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Friday, 05 October 2012 09:08

YouTube changes algorithms

Written by Nick Farrell



Stop Big Content making bogus copyright claims


Online video outfit YouTube has changed its algorithms to stop big content making bogus copyright claims on its content. The said said that it will begin manually reviewing some claims instead of the system automatically blocking disputed footage.

This comes after Michelle Obama’s speech at the Democratic National Convention was wrongly flagged by algorithms just after it aired. YouTube automatically put a copyright blocking message on the livestream video of the event shortly after it ended. YouTube said that to fix the issue of false positives and outright abuse of the system it had improved the algorithms that identify potentially invalid claims.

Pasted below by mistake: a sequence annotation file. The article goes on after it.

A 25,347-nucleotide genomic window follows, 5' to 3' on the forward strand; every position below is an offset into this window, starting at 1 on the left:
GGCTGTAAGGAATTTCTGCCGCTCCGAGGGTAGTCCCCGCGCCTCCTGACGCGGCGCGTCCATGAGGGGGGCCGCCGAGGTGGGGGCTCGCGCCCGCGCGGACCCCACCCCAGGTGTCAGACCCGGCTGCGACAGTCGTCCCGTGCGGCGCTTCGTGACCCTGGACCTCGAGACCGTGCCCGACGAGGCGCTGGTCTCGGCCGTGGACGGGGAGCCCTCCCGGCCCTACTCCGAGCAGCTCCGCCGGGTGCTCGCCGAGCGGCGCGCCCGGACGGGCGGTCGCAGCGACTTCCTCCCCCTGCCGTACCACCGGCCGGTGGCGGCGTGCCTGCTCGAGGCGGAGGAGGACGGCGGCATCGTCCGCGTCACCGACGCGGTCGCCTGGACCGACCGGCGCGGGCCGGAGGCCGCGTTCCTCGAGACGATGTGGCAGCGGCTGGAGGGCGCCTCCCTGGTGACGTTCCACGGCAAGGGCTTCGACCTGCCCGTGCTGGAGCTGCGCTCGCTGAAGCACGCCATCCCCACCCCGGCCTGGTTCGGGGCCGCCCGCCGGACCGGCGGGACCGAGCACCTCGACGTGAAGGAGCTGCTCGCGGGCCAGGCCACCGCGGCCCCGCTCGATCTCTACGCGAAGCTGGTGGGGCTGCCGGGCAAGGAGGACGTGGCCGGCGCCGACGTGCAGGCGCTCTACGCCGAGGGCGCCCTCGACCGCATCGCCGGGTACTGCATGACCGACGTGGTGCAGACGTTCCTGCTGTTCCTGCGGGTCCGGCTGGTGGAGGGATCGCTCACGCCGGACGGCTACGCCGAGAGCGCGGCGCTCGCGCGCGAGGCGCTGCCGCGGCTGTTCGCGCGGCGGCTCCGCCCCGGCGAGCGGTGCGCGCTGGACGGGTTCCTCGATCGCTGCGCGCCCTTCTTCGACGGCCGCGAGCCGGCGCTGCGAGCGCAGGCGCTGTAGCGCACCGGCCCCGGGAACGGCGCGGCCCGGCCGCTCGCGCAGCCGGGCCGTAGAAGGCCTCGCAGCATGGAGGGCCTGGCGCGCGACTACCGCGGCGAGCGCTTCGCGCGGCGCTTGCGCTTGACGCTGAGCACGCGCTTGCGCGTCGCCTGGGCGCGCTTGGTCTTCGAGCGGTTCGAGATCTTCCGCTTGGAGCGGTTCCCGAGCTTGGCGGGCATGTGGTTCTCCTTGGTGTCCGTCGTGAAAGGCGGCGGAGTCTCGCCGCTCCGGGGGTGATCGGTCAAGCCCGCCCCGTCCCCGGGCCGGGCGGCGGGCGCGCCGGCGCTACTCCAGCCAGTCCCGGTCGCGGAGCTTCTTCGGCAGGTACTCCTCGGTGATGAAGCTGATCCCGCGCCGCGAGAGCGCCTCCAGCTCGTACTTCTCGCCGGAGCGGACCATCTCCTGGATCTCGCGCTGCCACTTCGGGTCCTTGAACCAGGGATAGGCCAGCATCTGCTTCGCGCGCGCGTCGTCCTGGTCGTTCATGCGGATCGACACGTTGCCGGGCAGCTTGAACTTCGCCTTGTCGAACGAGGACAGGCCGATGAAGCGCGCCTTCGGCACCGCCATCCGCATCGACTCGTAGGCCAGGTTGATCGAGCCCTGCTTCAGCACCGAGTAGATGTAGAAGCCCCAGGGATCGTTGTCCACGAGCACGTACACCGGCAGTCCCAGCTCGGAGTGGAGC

It means that claims will no longer automatically affecting user videos and place them in a queue to be manually reviewed. For a while YouTube has relied on Content ID which could be broken by overmatches or if a Big Content outfit managed to feed the filter content it doesn’t own.

Under the new rules if the uploader challenges the match, the alleged rights holder must abandon the claim or file an official takedown notice under the Digital Millennium Copyright Act. If Big Content lies about ownership using the DMCA they could face a fine.

Nick Farrell

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